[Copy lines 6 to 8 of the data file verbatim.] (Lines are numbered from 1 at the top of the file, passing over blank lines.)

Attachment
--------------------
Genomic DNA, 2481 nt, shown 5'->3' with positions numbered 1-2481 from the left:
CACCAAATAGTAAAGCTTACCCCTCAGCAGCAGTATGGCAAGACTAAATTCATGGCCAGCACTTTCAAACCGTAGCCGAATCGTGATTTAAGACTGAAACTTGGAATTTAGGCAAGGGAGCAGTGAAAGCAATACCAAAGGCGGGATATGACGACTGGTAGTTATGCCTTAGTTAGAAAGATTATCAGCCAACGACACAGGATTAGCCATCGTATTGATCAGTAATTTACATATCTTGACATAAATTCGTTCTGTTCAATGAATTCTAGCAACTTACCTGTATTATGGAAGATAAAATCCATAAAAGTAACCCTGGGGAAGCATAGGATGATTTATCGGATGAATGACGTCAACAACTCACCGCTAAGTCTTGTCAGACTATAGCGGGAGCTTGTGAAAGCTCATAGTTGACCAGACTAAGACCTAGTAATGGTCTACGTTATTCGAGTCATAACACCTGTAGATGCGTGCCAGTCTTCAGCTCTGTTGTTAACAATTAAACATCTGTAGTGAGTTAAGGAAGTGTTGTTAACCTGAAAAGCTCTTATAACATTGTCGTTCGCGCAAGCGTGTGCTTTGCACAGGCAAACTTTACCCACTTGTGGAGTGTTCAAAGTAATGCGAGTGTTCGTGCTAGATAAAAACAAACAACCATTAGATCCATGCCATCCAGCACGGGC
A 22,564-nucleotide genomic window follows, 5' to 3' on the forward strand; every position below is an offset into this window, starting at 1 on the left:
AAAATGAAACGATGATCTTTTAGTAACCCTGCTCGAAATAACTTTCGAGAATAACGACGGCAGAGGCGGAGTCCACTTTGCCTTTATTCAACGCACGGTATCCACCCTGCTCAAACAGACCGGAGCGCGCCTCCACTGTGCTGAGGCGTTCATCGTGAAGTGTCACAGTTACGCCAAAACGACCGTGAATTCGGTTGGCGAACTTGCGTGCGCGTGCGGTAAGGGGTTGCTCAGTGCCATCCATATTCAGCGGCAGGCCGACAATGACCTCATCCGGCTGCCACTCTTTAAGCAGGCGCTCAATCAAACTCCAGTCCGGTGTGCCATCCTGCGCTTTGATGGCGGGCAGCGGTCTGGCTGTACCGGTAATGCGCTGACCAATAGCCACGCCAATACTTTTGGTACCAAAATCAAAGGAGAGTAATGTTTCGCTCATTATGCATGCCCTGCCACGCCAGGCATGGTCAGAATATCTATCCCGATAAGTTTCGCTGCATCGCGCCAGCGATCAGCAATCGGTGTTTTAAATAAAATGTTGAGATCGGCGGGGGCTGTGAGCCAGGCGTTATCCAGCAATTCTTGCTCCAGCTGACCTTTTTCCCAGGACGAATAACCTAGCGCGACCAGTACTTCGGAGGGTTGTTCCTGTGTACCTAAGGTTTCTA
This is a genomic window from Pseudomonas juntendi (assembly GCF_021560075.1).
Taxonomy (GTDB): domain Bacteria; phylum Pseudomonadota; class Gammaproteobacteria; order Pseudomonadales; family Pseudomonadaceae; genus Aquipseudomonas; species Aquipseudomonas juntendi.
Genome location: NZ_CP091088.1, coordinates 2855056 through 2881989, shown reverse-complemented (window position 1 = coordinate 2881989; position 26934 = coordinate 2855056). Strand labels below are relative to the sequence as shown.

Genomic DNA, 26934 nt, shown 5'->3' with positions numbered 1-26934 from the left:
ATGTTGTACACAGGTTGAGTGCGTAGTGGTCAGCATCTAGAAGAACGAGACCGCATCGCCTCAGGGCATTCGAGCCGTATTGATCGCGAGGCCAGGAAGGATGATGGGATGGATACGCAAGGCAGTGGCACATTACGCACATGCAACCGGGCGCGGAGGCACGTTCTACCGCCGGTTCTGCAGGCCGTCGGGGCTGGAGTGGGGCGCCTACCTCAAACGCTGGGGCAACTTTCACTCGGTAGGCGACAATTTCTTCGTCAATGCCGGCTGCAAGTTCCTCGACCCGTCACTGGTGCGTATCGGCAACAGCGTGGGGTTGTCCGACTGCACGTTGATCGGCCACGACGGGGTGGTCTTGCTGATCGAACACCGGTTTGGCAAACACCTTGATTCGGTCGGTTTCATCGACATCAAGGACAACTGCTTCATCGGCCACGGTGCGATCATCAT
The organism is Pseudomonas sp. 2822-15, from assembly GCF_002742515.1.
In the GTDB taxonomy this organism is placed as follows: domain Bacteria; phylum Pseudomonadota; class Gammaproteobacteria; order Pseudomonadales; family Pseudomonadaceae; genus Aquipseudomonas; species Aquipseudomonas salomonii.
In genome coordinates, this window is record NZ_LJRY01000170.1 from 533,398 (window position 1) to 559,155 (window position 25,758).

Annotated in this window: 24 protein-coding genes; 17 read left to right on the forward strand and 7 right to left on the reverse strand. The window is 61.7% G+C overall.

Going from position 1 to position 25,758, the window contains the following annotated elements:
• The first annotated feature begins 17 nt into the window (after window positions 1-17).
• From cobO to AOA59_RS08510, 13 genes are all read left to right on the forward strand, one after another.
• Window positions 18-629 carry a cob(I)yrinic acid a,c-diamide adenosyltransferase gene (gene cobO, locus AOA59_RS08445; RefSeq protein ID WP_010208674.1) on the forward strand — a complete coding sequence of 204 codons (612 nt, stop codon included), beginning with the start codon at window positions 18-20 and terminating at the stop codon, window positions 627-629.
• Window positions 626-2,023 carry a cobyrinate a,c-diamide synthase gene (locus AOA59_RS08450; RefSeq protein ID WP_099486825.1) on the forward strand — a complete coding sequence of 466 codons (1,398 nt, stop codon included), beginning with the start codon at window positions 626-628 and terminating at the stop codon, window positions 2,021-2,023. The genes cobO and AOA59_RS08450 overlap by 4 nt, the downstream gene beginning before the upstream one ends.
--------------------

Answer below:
Taxonomy (GTDB): domain Bacteria; phylum Pseudomonadota; class Gammaproteobacteria; order Pseudomonadales; family Pseudomonadaceae; genus Aquipseudomonas; species Aquipseudomonas juntendi.
Genome location: NZ_CP091088.1, coordinates 2855056 through 2881989, shown reverse-complemented (window position 1 = coordinate 2881989; position 26934 = coordinate 2855056). Strand labels below are relative to the sequence as shown.

Genomic DNA, 26934 nt, shown 5'->3' with positions numbered 1-26934 from the left: